Life during and after lockdown: how tech is helping in times like these

Now that much of the world is in lockdown, relying on technology that many viewed with worry and suspicion mere months ago is coming into focus.

With the crisis mode that most countries find themselves in now has forced citizens, organisations, and governments to adapt as best they can in order to carry on despite the enormous economic and social disruption. Many of the technologies that we take for granted are proving essential to maintain normality, such as some public services and other business activities. And in the long run it may eventually pay dividends.

However, consider the past decade and the rise of smartphones and tablets, when an informal coalition of sociologists and media warned that screens are addictive and digital tools harm the ability to focus, to work, or to build relationships. But what would have we done without these tools to communicate with colleagues and our families?

With millions of schoolchildren and students at home and relying on screens for education and entertainment nowadays, nobody would complain that UK children hold the second-highest weekly screen time in the world, according to the DQ Institute.

Some resistance to new technologies dissolves over time, but it can take generations. The story has repeated itself across time and culture. Would you describe comics as a menace to creativity in young minds? It was in the early years of the 20th century. The same happened when radio or television arrived. Or even the Internet! Some scary future tech will eventually make parents nostalgic for iPads or even Instagram!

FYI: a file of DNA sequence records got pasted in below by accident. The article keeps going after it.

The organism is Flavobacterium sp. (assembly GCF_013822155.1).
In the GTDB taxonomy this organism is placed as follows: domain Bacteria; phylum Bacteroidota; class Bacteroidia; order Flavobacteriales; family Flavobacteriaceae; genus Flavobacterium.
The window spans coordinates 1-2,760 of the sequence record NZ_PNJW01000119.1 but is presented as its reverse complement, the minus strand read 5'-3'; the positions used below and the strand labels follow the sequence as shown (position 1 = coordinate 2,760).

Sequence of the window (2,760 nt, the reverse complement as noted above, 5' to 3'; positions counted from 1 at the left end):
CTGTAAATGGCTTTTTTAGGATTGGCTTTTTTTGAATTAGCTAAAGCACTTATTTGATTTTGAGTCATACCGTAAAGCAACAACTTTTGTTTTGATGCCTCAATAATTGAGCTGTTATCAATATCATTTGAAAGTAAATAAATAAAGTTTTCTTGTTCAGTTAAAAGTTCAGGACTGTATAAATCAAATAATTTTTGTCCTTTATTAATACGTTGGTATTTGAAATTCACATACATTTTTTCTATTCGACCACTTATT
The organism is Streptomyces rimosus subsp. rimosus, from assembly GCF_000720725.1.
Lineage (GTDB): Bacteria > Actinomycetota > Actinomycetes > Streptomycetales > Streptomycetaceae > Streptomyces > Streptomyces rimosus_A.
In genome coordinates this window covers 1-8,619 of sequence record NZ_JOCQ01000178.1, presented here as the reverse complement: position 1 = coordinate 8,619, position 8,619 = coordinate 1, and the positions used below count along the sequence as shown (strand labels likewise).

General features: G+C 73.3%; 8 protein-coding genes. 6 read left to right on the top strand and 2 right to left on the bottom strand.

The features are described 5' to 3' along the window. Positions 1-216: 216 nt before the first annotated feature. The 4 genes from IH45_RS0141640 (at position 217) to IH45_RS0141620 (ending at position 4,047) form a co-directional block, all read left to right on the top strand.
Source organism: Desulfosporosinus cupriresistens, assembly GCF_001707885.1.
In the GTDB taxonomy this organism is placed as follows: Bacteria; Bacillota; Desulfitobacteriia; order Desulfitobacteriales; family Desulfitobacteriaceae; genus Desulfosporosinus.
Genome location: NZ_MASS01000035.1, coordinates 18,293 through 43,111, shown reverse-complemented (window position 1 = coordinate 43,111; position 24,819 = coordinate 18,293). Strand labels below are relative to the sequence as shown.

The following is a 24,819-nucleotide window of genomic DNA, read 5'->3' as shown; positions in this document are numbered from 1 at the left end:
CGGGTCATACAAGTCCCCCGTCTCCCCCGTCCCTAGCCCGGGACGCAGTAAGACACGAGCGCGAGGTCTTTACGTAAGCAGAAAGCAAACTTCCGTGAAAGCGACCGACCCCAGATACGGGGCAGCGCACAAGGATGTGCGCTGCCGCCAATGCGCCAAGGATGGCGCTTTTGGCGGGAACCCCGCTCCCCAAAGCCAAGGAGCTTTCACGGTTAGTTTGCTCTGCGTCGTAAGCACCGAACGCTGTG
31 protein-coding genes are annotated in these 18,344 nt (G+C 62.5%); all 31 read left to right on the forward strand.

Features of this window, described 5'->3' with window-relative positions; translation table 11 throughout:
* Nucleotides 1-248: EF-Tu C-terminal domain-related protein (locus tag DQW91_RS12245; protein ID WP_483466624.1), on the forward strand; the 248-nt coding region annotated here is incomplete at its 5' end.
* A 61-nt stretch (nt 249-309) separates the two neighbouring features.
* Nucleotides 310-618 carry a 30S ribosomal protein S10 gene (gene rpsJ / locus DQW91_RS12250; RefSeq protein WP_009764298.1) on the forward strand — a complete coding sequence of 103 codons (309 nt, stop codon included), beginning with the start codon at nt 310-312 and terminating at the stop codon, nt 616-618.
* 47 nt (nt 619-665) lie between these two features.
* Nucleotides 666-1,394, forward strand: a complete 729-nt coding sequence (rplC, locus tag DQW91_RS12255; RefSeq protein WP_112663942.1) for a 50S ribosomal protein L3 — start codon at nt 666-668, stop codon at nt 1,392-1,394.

The same with remote working and bosses resistant to allowing employees to work from home – even though a research has found that remote workers are more productive and stay with their employers longer. Now many remote workers are discovering videoconferencing tools such as Cisco WebEx. But can you imagine how many different options could have been developed in the marketplace if people integrated technologies in their lives?

In the future, as restrictions lift and lockdowns come to an end, the use of new technologies may mean a new wave of innovations. That will be the greatest collective challenge. With incentives changing, the effects can be profound and lead to radically new types of digital tools and far greater accessibility. One immediate change can be the acceleration of 5G wireless technology, which can bring far accessibility to rural communities that do not have access to broadband internet. It is a massive shift in culture, economy, and society. It is a live improvement, and we should encourage something that really does improve lives. Don’t you think?